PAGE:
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Friday, June 08, 2007

Zarelli conference speaker calls for "monitoring" professors and mosques

A Columbian story about the hardliner conference organized by state senator Joseph Zarelli, R-18th LD, reveals something of a Mel Gibson-meets-David Horowitz wingnutfest:
The three-day Convergence Northwest conference in Vancouver wrapped up Thursday with passionate speeches, a graphic video of the aftermath of a Jerusalem suicide bombing, and advice from Israelis to Americans on how to fight Islamic terrorism.


Brigitte Gabriel, a Lebanese-American woman who founded the American Congress for Truth to educate Americans about the threat of radical Islam, suggested that citizens monitor the lectures of university professors and report the names of mosque owners to the FBI.
There's your David Horowitz influence right there. This is nothing but a transparent attempt to encourage tactics of intimidation. Zarelli organized this conference, so he bears some responsibility for this irresponsible call for harassment of professors and Muslims. I mean, come on. If someone has any inkling that someone is calling for or planning violent attacks, then they should by all means contact the authorities. How would someone "report" the existence of a Mosque to the FBI in any event? Last time I checked the Constitution protects freedom of religion. Obviously Gabriel is a few quarts short of full in the crankcase.

The Columbian article, which seems very balanced, after quoting some differing views on the conference from community members and peace activists, had this response from Zarelli:
Zarelli told The Columbian on Wednesday that the conference was open to the public, including Muslims, but that he did not consider inviting Muslims to make presentations.

"It's not my purpose or goal to understand why somebody wants to kill Americans," he said. "I'm not aware of a whole lot of folks who stand up in the Muslim community and are willing to participate."
Imagine that. Muslims may not have felt welcome!

"Hey, come on down to this conference where we are calling all people of your religion the worst sorts of names, and let's hear your side of it!" Crikey, as they say down under.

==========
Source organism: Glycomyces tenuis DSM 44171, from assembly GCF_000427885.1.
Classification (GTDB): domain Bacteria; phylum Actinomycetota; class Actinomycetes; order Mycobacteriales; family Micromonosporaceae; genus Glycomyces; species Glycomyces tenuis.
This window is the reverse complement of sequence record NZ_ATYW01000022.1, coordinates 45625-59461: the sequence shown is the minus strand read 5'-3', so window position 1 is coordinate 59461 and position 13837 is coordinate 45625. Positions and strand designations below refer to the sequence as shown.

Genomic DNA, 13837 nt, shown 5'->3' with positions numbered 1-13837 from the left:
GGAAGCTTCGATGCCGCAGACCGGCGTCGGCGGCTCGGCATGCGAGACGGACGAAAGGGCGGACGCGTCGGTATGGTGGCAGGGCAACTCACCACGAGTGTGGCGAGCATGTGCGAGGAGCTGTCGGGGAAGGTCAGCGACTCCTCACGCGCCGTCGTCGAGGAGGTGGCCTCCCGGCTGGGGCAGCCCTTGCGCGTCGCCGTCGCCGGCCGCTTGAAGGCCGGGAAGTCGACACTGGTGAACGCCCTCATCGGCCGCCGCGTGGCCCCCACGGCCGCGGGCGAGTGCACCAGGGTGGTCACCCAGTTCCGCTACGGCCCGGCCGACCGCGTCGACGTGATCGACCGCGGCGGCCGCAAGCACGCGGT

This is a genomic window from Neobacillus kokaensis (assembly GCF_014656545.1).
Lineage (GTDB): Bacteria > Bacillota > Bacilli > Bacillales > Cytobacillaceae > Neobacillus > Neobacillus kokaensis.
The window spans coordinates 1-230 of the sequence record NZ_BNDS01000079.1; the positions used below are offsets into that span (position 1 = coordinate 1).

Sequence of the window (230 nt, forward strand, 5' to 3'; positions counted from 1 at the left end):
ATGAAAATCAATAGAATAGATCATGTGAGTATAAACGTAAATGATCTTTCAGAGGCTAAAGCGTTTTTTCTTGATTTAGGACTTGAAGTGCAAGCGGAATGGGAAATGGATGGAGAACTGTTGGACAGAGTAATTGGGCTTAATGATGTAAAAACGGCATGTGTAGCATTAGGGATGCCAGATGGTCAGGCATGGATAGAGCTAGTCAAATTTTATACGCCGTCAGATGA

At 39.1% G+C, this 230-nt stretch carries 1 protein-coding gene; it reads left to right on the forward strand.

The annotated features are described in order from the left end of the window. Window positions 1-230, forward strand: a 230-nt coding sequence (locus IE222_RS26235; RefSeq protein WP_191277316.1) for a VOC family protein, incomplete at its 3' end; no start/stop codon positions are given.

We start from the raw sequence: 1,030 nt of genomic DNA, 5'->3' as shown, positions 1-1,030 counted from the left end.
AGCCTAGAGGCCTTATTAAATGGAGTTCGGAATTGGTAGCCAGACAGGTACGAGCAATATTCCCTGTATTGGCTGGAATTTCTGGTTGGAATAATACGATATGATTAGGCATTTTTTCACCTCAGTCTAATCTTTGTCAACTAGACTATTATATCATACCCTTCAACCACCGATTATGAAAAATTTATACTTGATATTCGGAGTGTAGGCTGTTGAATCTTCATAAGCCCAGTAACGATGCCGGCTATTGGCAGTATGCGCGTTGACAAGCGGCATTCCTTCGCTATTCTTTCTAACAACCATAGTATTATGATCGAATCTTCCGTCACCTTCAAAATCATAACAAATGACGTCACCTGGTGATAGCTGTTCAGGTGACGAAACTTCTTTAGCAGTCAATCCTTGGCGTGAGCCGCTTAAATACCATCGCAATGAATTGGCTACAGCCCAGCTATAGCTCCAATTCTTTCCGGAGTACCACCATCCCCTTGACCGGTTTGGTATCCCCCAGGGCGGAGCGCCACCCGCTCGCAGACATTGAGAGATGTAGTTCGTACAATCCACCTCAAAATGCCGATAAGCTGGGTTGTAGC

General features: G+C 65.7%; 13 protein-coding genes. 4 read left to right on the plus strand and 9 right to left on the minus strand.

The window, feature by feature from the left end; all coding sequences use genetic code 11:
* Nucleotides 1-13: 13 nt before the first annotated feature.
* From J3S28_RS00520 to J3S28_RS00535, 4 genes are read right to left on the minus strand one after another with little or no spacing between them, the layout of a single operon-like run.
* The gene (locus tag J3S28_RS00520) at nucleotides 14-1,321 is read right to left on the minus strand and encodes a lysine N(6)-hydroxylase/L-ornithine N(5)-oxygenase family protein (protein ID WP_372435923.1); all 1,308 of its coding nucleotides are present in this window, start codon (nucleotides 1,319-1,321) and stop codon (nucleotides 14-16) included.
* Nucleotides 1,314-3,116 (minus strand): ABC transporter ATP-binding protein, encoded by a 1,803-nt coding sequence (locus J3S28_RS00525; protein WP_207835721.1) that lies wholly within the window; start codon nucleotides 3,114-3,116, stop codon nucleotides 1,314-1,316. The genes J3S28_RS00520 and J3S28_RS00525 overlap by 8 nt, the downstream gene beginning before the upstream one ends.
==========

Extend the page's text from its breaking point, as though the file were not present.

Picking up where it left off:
Zarelli said he doesn't believe all Muslims are terrorists but he does see the Middle East conflict as a "battle of theology."

"Politically, people don't want to talk about it, to equate a whole religion to violence," he said. "But the fact of the matter is, some who practice in an extreme nature are believers in that particular faith."

Thursday afternoon, Gil Kleiman, a veteran Israeli police investigator who has investigated 48 Palestinian suicide bombings, presented what he called "a course in terrorism 101." He showed a gruesome police video of the aftermath of the suicide bombing of a Jerusalem bus in January 2004 and another of a 14-year-old would-be suicide bomber who was apprehended by police with explosives strapped to his belly.
And there's your Mel Gibson-type fascination with physical destruction and gore.

Notice how Zarelli felt compelled to temper his language, making his statement confusing, to say the least. Either the whole religion is violent and worthy of being attacked, in the view of the Likud-GOP convergence, or only "some" are truly violent.

But it's not that difficult to understand what they really mean. They're the good guys, all Muslims are the bad guys and you should "monitor" and report people who don't agree to the FBI. Gabriel's comments are especially inflammatory.

It would be most unfortunate if Zarelli or his supporters start trying to mess with professors at WSU-Vancouver or Clark College, or to start harassing peaceful worshipers of any faith. I think Zarelli would quickly find that Clark County is more diverse and willing to defend the Constitution than he realizes, and we would do so peacefully and lawfully.

In a strange way, Zarelli did progressives a favor by holding such a bizarre, extremist event. He confirmed publicly what many of us already knew to be true -- that for the fundamentalist fringe of the GOP, their theology is the only framework that can be used to view foreign policy. Unfortunately, that framework couldn't make a woman with a liquified brain get up and walk, and it holds little hope of creating progress towards peace in the Middle East. It's an extremist ideology that is rejected by most Americans, who tend to be more reality-based and practical.

It will be interesting to see if this little foray into international affairs causes Zarelli any problems in the state Senate. He's ranking member of ways and means, so it's not a truly idle question. Conservatives were quick to pounce when Sen. Eric Oemig, D-45th LD, proposed an impeachment resolution. Obviously Zarelli's conference was after the session was over, and he is free to pursue his passions using private if unrevealed dollars, but it's pretty embarrassing to have this guy as one's state senator, as I do.

Democrats face an uphill battle in the 18th LD, but it, too, is changing, as people move here and the country as a whole becomes more and more disillusioned with Republican fantasies. If there were ever going to be a year where a Democrat could challenge Zarelli, 2008 could be it.

It's an obvious question to ask whether Zarelli is contemplating another run against Democratic Congressman Brian Baird (WA-03,) to which I must answer that I have no idea. Zarelli ran against Baird in 2002 and lost, so it's hard to see what has changed in Zarelli's favor. After the 2006 election in which Baird handily trounced Republican Michael Messmore, most folks figured Messmore would try again in 2008. But that's a GOP problem.

I'll be sure to "monitor" Zarelli's actions, although I won't be calling the FBI about it.

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